I value intelligent conversations with my atheists friends. It’s fun, it’s challenging, and I always walk away trying to ponder a view. But more often than not, I find that I can make a better case against God and a better case for an atheistic worldview than most atheists. Aside from this annoying me (when I see bad atheistic arguments I get upset because it’s an insult to philosophy), it’s disappointing because it doesn’t present a challenge. I’m a philosopher by trade and a debater by nature of being an ass, so I enjoy a challenging conversation where I can’t come up with an answer right away. I love coming to the point where I say, “I don’t know” because it forces me to go and search out the answer. This happens quite a bit with spiritual agnostics, with Muslims, with Hindus, and so on; it doesn’t happen that much with atheists, at least not any more. More and more I have to create the arguments for atheism in order to just challenge myself (though, admittedly, I do think Zizek poses the greatest argument for atheism, which is basically “co-opt Christianity’s core ethical message, just not its metaphysics”). I think some of the atheistic arguments on theodicy are wonderful and very challenging. But more and more, it’s not challenging.

If nothing else, I’m challenging atheists to do better. Actually study Christian philosophy, take time to understand it, and then read the philosopher’s responses to your arguments. Consider them and think them through. Challenge yourself to become a better thinker, to become a better investigator of the truth. And if nothing else, if you want to be taken seriously, try not to make historical claims based on something that is completely made up and fabricated.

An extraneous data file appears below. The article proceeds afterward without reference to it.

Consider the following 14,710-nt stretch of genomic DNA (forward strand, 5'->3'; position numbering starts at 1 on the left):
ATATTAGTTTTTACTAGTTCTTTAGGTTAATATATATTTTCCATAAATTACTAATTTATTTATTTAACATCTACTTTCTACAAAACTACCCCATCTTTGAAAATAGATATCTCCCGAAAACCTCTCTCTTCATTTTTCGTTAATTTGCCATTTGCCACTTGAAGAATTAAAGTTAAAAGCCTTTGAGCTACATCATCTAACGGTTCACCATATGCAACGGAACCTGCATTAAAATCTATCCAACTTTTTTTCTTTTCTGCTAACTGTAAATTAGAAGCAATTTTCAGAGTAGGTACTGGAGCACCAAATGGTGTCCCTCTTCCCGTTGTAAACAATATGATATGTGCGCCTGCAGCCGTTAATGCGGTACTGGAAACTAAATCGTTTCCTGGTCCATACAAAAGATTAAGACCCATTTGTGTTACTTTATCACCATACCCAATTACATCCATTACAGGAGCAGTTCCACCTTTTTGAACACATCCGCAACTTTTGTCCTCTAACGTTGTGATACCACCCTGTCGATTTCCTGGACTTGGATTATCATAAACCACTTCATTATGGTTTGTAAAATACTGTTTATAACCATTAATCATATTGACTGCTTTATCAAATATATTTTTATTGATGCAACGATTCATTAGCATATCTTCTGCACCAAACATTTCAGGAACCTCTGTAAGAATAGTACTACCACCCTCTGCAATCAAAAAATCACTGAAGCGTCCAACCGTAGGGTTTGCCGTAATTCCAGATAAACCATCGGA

4 thoughts on “Being an Atheist doesn’t make you an intellectual: On Horus and other silly things

  1. I am indeed an atheist. There are arguments that persuade others and there are reasons why I don’t believe. But what I really wanted to congratulate you on was the article “What’s wrong with the world – emotionalism”. That is frankly one of if not the best articles I’ve read on the internet. I’m thinking about starting an internet project on Aristotelian logic and reason, let me know if you’re interested. Cheers,
    – kk

    1. I appreciate the compliment and that you enjoyed the article!

      Sadly, I hardly have time to commit to this website, much less another internet project. But please send me the information as I’d like to keep track of it and see where it goes. You might also want to check out “Socratic Logic” by Peter Kreeft.

      1. Your welcome. I would indeed like to confer as I might, with your graces, reference your article somehow. Yes, I will check out the book, thanks again. And I’ll be in touch vis-a-vis the project.
        – kk